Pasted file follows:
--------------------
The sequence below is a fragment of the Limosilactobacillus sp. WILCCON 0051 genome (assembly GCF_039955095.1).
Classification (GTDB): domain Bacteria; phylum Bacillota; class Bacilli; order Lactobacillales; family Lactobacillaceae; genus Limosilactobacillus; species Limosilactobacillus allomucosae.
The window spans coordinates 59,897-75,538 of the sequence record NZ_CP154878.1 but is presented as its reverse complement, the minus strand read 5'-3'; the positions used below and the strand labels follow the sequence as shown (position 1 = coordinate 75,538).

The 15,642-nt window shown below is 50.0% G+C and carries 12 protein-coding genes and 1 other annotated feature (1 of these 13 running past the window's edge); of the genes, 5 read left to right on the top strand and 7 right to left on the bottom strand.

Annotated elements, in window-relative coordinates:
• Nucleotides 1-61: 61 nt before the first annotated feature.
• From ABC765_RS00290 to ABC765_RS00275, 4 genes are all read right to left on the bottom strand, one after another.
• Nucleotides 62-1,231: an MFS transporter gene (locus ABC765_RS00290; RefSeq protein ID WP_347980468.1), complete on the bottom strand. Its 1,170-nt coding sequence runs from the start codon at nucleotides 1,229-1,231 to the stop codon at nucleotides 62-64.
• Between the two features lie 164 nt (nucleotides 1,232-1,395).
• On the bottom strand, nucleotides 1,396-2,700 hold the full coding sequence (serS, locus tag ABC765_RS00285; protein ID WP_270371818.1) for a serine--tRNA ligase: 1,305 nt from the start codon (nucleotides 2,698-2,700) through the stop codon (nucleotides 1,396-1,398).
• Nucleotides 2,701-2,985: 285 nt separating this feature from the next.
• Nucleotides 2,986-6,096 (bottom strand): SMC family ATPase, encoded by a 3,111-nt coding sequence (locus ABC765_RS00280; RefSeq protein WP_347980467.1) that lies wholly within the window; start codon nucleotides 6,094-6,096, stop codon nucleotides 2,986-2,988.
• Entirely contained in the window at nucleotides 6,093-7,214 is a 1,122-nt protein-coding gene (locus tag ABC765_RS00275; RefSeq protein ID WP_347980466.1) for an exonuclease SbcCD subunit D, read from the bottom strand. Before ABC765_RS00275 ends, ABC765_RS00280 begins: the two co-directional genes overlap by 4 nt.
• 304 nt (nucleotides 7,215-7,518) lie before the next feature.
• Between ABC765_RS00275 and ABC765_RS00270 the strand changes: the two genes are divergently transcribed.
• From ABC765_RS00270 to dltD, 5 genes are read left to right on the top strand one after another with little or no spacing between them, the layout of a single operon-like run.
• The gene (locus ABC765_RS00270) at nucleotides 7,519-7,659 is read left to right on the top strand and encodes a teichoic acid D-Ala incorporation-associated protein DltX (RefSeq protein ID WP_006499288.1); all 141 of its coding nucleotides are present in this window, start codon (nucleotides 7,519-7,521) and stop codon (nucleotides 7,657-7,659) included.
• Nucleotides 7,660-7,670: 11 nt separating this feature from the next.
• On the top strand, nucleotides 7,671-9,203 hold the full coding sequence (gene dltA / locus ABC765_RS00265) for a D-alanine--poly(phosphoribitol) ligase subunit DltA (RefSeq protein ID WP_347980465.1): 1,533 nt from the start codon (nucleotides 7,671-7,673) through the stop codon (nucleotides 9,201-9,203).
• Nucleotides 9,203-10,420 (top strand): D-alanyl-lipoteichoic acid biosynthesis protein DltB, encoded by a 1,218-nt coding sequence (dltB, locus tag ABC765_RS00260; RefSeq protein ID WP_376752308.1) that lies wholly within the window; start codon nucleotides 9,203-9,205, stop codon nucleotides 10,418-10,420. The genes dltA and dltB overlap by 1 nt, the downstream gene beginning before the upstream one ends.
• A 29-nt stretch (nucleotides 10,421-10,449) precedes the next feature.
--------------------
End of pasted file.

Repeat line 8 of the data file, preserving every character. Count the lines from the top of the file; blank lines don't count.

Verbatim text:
• Nucleotides 62-1,231: an MFS transporter gene (locus ABC765_RS00290; RefSeq protein ID WP_347980468.1), complete on the bottom strand. Its 1,170-nt coding sequence runs from the start codon at nucleotides 1,229-1,231 to the stop codon at nucleotides 62-64.